China stocks firmed on Wednesday as the earnings season drew to a close, with interim results wrong-footing pessimists amid signs that state-backed investors have bought blue-chip shares in a bid to help stabilize the market.
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The blue-chip CSI300 index rose 0.5 percent, to 3,327.79, while the Shanghai Composite Index gained 0.4 percent to 3,085.49 points.
For the month, the CSI300 and SSEC climbed 3.9 percent and 3.6 percent, respectively.
The country's nearly 3,000 listed firms have all published half-year results, posting a 5.5 percent drop in their combined net profit, according to official China Securities Journal.
But to the relief of many investors, three-fifths of the companies reported earnings growth, while bloated sectors such as steel and coal showed tentative signs of recovery.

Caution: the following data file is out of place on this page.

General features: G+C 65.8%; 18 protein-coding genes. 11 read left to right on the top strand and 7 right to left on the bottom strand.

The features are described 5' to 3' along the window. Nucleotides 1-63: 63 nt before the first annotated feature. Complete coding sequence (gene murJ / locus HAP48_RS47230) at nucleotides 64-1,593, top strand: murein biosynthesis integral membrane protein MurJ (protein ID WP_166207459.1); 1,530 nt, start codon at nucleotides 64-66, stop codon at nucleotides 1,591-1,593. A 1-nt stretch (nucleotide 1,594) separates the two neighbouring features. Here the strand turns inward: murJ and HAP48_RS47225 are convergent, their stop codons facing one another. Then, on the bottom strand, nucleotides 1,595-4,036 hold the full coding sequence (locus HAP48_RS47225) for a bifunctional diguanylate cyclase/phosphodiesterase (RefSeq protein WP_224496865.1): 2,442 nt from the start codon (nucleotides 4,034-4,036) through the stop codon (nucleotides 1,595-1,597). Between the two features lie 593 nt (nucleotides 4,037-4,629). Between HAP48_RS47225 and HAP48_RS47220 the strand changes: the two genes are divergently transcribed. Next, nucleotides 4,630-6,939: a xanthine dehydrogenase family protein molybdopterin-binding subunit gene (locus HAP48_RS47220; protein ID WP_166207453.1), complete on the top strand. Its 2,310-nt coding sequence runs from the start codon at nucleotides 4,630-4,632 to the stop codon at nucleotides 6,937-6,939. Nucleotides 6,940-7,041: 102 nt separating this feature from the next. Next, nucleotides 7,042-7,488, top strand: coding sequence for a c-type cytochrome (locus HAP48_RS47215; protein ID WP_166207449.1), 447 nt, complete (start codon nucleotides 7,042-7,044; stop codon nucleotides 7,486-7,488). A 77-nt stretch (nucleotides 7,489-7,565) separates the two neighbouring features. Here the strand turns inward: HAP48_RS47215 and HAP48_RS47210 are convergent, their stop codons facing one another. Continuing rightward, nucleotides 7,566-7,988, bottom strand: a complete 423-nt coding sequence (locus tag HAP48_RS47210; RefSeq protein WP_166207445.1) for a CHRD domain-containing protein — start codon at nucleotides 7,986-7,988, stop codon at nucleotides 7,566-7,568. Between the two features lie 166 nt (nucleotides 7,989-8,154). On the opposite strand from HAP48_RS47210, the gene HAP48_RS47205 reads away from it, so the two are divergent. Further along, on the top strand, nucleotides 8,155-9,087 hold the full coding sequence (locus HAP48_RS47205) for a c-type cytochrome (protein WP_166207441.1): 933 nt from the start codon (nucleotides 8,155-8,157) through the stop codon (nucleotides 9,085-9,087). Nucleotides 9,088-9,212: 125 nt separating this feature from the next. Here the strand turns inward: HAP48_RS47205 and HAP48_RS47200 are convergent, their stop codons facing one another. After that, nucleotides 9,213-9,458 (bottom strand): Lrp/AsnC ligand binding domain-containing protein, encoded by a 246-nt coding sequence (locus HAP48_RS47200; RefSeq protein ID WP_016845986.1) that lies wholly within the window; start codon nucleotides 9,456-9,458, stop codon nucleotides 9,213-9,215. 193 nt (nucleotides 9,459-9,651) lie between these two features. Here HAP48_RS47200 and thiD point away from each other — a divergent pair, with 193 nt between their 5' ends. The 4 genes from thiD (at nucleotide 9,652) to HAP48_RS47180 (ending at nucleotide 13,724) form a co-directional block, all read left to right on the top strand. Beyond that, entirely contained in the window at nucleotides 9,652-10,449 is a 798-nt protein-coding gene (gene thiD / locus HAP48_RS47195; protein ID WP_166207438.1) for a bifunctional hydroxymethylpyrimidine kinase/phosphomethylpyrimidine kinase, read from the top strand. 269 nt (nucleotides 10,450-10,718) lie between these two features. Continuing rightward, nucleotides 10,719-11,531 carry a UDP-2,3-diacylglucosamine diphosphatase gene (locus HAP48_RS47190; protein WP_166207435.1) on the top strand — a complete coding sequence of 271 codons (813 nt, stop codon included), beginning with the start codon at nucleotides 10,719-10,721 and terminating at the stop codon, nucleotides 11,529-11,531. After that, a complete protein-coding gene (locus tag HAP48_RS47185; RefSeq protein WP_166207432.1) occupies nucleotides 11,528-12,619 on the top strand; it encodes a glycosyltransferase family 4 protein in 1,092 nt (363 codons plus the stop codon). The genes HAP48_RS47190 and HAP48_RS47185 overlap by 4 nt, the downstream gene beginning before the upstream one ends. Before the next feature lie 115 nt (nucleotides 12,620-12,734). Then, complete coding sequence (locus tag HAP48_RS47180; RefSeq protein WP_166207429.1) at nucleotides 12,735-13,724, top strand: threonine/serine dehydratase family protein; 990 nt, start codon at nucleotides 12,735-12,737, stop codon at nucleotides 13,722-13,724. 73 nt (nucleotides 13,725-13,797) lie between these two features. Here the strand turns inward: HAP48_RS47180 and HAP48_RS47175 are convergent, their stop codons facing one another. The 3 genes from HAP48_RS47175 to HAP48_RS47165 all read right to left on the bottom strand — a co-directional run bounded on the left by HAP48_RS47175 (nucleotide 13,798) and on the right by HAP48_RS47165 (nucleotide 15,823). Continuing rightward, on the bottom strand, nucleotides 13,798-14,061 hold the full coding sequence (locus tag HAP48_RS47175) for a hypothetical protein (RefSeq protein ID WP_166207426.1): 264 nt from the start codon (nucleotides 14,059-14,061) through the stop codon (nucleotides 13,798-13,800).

"Everyone is saying the economy is lousy, but if you look at listed companies results, they're not as bad as some had expected," said David Dai, Shanghai-based investor-director at Nanhai Fund Management Co.
Investors drew confidence from company disclosures that a group of state-backed investors in the first half increased holdings in a range of big-caps including PetroChina , Bank of Communications, Agricultural Bank of China and CRRC Corp.
Sentiment was also aided by a surge in the property sector . Bellwether Vanke jumped 10 percent in Shanghai on news that Nexus Capital has raised its stake in Vanke's Hong Kong-listed shares.
(Reporting by Samuel Shen and John Ruwitch; Editing by Richard Borsuk)